Sir Harry Barnston: My right hon. Friend has not available the information asked for, but is taking steps to obtain it, and will communicate with the hon. Member in due course.
Sir Harry Barnston: I have been asked to reply. I presume that my hon. and gallant Friend is referring to the presence of the larvæ of the cherry fruit fly in consignments of imported cherries. Eighty-five cases of infestation have been found so far this season, as the result of the examination of 192 samples taken by the Ministry's inspectors.
Sir Harry Barnston: I will certainly represent that to the Minister, but I may say that in some cases infestation amounts to 80 per cent.
Sir Harry Barnston: The French Government have been informed that full consideration will be given to any arrangements which they may be able to suggest with the object of preventing the exportation to this country of infested cherries in future seasons. No further progress can be made until details of any suggested no new arrangements have been received.
Sir Harry Barnston: I have been asked to reply. A number of the Ministry's Reports which are presented to Parliament by Act of Command are already placed in the Library, and other Reports of general interest are sent to the Library by the Stationery Office on the Librarian's requisition. Members may obtain copies of any other Reports they require on application to the Stationery Office.
Sir Harry Barnston: I have been asked to reply. My right hon. Friend does not consider that there has been any change in the situation since the Ouse Commission reported, which would make a further report necessary, but it will be open to parties interested who hold a contrary view to state their ease when the Ouse Drainage Bill is before the Select Committee.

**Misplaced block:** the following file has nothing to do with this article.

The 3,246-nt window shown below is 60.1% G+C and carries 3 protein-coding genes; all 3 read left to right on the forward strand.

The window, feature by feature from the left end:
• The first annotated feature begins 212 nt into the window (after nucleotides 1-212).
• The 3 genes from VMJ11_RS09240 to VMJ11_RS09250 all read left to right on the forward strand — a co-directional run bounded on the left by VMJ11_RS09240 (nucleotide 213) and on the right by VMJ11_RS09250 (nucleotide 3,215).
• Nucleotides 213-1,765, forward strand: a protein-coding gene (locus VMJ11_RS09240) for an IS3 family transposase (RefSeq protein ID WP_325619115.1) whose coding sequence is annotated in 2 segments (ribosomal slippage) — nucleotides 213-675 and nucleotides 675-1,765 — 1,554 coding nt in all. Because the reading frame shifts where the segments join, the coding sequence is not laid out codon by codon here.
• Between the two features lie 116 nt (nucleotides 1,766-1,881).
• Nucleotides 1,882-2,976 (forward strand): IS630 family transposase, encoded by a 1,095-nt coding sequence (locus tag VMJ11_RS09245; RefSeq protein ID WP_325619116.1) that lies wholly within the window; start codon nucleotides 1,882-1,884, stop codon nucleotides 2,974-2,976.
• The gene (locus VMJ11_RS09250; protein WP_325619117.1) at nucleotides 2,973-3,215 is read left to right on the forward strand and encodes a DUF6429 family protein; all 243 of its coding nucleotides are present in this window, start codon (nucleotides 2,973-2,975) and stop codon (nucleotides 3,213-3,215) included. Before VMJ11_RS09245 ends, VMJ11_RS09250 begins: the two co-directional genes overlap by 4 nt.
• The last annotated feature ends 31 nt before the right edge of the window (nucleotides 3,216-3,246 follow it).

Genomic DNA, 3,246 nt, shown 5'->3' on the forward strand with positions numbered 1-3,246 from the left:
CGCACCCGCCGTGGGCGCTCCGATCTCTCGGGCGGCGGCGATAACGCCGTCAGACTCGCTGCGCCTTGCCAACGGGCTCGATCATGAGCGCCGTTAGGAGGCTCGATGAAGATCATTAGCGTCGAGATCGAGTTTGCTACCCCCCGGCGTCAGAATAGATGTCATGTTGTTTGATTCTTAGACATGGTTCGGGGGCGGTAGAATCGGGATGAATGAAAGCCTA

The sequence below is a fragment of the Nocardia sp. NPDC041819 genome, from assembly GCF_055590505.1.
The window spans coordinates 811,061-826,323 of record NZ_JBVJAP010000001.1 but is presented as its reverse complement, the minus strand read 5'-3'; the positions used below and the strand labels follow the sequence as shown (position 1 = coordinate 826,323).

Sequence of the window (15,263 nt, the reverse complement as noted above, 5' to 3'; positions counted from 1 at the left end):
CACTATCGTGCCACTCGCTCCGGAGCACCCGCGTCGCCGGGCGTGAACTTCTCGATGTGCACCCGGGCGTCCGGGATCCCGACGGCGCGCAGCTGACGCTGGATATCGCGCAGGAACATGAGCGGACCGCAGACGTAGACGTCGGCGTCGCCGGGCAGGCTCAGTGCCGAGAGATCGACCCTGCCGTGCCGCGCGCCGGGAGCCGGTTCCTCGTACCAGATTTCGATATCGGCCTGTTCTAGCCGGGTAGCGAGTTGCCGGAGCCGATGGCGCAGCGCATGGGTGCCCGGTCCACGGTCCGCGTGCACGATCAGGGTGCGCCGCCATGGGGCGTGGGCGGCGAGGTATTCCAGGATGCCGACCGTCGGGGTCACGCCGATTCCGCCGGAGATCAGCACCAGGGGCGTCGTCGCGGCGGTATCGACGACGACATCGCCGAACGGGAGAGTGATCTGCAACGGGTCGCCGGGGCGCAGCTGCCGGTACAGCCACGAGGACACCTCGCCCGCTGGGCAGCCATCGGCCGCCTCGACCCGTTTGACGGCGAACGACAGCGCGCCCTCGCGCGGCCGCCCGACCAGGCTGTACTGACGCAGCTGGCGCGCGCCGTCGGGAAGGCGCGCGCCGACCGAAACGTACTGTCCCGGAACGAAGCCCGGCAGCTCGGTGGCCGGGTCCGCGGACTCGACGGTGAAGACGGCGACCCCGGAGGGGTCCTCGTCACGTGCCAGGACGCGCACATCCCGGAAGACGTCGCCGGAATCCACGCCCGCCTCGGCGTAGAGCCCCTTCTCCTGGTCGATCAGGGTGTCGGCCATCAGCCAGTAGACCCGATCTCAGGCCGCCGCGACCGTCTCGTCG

Sir Harry Barnston: I have been asked to reply on behalf of my right hon. Friend the Minister of Health. At 25th April, 1927, the latest date for which figures are available, 122 insured persons classified as belonging to the slate quarrying and mining industry, or 1.1 per cent. of the numbers insured, were recorded as unemployed in Great Britain. With regard to the last part of the question, the position is...
Sir Harry Barnston: My right hon. Friend is informed that the Flintshire and Denbighshire County Councils and the Wrexham Town Council have made arrangements for the provision of artificial light treatment for children at the Orthopædic Hospital at Gobowen, and that other county councils in North Wales occasionally send children to this hospital for treatment. Provision has been made by the Welsh National...
Sir Harry Barnston: Figures based on a classification distinguishing "able-bodied" persons are not now obtained. The average numbers of men and women (including young persons over 16 years of age) ordinarily engaged in some regular occupation who were in receipt of domiciliary Poor Law relief during the months of January, February and March, 1927, and the dependent wives of those persons were as follow: ...